Compare and contrast the fixed, freely floating, and managed float exchange rate systems. ANSWER:
Under a fixed exchange rate system, the governments attempted to maintain exchange rates within 1% of the initially set value (slightly widening the bands in 1971). Under a freely floating system, government intervention would be non-existent. Under a managed float system, governments will allow exchange rates move according to market forces; however, they will intervene when they believe it is necessary. QUESTION 2
How can a central bank use direct intervention to change the value of a currency? Explain with example. Explain why a central bank may desire to smooth exchange rate movements of its currency. ANSWER:
Central banks can use their currency reserves to buy up a specific currency in the foreign exchange market in order to place upward pressure on that currency. Central banks can also attempt to force currency depreciation by flooding the market with that specific currency (selling that currency in the foreign exchange market in exchange for other currencies). Abrupt movements in a currency’s value may cause more volatile business cycles, and may cause more concern in financial markets (and therefore more volatility in these markets). Central bank intervention used to smooth exchange rate movements may stabilize the economy and financial markets. QUESTION 3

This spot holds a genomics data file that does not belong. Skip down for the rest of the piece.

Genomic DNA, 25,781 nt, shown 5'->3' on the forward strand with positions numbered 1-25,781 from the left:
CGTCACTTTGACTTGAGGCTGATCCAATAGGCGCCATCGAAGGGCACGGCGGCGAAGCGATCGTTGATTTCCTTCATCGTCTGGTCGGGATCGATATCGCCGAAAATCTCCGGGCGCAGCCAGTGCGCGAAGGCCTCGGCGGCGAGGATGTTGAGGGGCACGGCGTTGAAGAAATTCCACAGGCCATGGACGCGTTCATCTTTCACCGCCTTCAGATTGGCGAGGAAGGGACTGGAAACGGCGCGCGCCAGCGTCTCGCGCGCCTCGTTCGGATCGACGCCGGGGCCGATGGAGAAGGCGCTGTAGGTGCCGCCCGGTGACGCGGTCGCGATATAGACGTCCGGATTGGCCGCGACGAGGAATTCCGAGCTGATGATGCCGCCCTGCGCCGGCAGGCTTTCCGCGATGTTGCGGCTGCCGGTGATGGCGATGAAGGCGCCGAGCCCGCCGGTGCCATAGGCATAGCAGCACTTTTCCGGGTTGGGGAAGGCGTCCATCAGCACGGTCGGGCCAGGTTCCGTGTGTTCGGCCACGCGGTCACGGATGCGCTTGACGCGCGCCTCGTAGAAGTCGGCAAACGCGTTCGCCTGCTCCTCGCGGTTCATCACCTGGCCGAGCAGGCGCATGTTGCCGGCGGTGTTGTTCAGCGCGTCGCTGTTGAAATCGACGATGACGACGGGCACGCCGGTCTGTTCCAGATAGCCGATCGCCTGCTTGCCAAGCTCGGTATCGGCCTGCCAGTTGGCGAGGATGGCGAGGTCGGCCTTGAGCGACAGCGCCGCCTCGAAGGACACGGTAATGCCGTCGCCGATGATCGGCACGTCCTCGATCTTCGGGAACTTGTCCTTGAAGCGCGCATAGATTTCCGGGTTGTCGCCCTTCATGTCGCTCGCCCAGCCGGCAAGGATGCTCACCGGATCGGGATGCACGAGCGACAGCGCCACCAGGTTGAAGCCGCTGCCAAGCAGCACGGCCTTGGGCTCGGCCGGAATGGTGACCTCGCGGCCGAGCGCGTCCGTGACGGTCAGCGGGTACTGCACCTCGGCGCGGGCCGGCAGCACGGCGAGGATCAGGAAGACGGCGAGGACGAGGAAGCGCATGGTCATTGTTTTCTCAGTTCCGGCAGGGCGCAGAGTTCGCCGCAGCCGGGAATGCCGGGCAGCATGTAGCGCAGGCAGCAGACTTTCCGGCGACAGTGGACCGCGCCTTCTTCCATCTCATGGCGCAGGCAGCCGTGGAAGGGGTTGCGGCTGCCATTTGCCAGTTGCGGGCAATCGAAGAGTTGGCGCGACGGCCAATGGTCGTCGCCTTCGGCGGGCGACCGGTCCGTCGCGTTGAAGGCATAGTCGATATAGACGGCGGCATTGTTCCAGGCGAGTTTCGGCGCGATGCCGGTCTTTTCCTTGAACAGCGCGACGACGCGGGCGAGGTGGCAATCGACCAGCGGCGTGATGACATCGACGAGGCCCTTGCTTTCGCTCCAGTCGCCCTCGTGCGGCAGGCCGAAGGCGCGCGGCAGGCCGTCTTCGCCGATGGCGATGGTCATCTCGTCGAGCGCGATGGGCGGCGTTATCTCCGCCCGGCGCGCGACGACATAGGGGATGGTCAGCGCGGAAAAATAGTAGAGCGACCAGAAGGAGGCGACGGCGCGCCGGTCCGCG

How can a central bank use indirect intervention to change the value of a currency? Explain with example.ANSWER: To increase the value of its home currency, a central bank could attempt to increase interest rates, thereby attracting a foreign demand for the home currency to buy high-yield securities. To decrease the value of its home currency, a central bank could attempt to lower interest rates in order to reduce demand for the home currency by foreign investors. QUESTION 4
What are some advantages and disadvantages of a freely floating exchange rate system versus a...
Please join StudyMode to read the full document